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natashalim

Singapore

Calling It Quits

February 13, 2016

One of the few things that Mary could remember about her ex-best friend was that she loved science. Jane loved the practicality of it. To her, everything that was tangible had logical explanations. And she liked it that way. Mary, on the other hand, was different. She preferred to ponder on the many unanswered questions of the universe. For her, maturity came at a young age. Instead of restricting herself to theories, she had an open mind about new ideas. 
 
  To them, it didn't matter how different they were. It was always 'Mary and Jane' or 'Jane and Mary'. They were the epitome of true friendship. Both of them constantly learned from one another and after a while, even adopted each other's characteristics. They were thick as thieves, and they had planned for it to stay that way. But life never goes the way it was supposed to, and nothing is ever predictable. Mary and Jane lived their lives with wide-eyed innocence. Being young and naive can do that to anyone. 


  It began with a phone call and ended with another. Both times, Jane was the bearer of bad news. She cautiously dialed the number and told Mary that she was moving to America. It was as simple as that for her. But on the receiving end, Mary felt the weight of the words on her shoulders. Jane rambled on about her new life in America, blissfully unaware of Mary's detachment. 

  They ended up staying on the phone all night long, talking about anything and everything. Jane launched into her usual rambling about how the Earth circled the Sun, and how gravity held all the planets together. Mary would always challenge Jane's plausible science theories for the fun of it. But Jane's usual ramble was a little different this time. 

  "Imagine: The Sun is a representation of life, in the metaphorical sense. Our circular trips around the Sun represents our lives. As long as we have our friendship, which in this case is gravity, it will hold everything in place, and nothing will ever change for us. That's my take on how I think we'll turn out. " Jane said with confidence, as if it were all accurate facts of the universe.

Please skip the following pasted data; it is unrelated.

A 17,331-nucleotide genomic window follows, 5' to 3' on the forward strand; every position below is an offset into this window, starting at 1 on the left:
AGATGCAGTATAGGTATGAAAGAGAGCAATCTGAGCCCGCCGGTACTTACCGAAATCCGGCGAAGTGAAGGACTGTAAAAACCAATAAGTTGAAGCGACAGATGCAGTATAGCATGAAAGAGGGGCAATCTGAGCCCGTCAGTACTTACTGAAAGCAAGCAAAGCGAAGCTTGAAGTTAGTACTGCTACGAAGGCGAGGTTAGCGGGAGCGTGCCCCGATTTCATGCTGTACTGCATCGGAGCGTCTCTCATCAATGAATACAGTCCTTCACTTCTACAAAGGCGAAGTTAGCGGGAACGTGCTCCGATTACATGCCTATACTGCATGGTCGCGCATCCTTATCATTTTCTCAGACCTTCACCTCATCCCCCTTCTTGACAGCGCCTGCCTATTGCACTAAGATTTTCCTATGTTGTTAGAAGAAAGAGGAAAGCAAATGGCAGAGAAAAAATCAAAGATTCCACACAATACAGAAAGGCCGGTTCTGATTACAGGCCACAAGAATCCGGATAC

Little did she know, Mary was already starting to have doubts. Hearing all about Jane's new life made her feel insecure. What if it didn't include her? She was going to be on the other side of the world, with new friends and new classmates. Mary refused to be open-minded about Jane leaving. She was terrified of being left behind. She agreed with Jane half-heartedly, as a quiet voice surfaced from deep  within her mind, and told  Mary: " You don't believe her." Mary chose to keep that unpleasant thought to herself. 
  The last day Mary had with Jane was spent in an airport. Mary forced a tiny smile. She tried to smile for Jane's sake, she really did. She stuttered on her words and could not get them out, feeling like she had too much to say, yet nothing to say to Jane. In the end, she decided on a hug and a friendly goodbye. They looked into each other's eyes for the last time, and Mary could only feel the sting of regret. It was too late to ask her to stay. Just like that, her best friend was gone, and a million words were left unspoken.

  Time flew by like a bullet train. As the years went by, the frequent phone calls became lesser. Jane and Mary both became busier, and they each experienced the ups and downs of life, just not together. The memories they shared and once treasured became hazy and blurry; the promises made were gradually forgotten. Instead of calling each other to talk about their lives, they would simply go on each other's social media pages to get updates. With just a few clicks of a button, Jane could see that Mary was doing fine, or at least she was, according to her statuses. And Jane believed it, because it didn't matter to her how Mary was doing anymore. Mary was in her past. 

  They used to be inseparable and now they grew distant, separated by miles and miles of silence. Jane thought for the longest time, longing to find the reason why they fell apart. But the truth is, there was no explanation or no logic behind why. Certain things cannot be controlled, and sometimes life works that way. Their friendship, or lack thereof, was another prime example of how life could get in the way and mess everything up. 

  Taking in a deep breath, Jane picked up the phone, and dialed Mary's number for the last time. They were having their last conversation together, and somehow the both of them knew that. They could feel the distance over the phone. It used to be an excruciating feeling. Now, they felt nothing but the silence that hung between them. 
 
  "I think I'm happy with my life now. Are you?" Jane asked, her voice void of any emotion. Mary was unable to tell how Jane was feeling through two sentences.
 
  Two sentences; that was all she'd heard from Jane in months.
 
  "Yeah, I think I am too." Mary answered back almost immediately. Jane was half expecting for her heart to sink. To her surprise, it didn't. She no longer recognized Mary's once distinctive voice. To Jane, Mary felt like a completely different person-which she was. 
 
  Three sentences was all it took to create more distance between two distant best friends.
 
  "Then, I was wrong. We turned out okay without each other. If so... I guess this is really goodbye. " Jane voiced out the words she never thought she would ever say. Once again, Mary was on the receiving end. This time, she willingly embraced change.
 
  Six sentences was going to change everything.
 
  And they hung up without another word.

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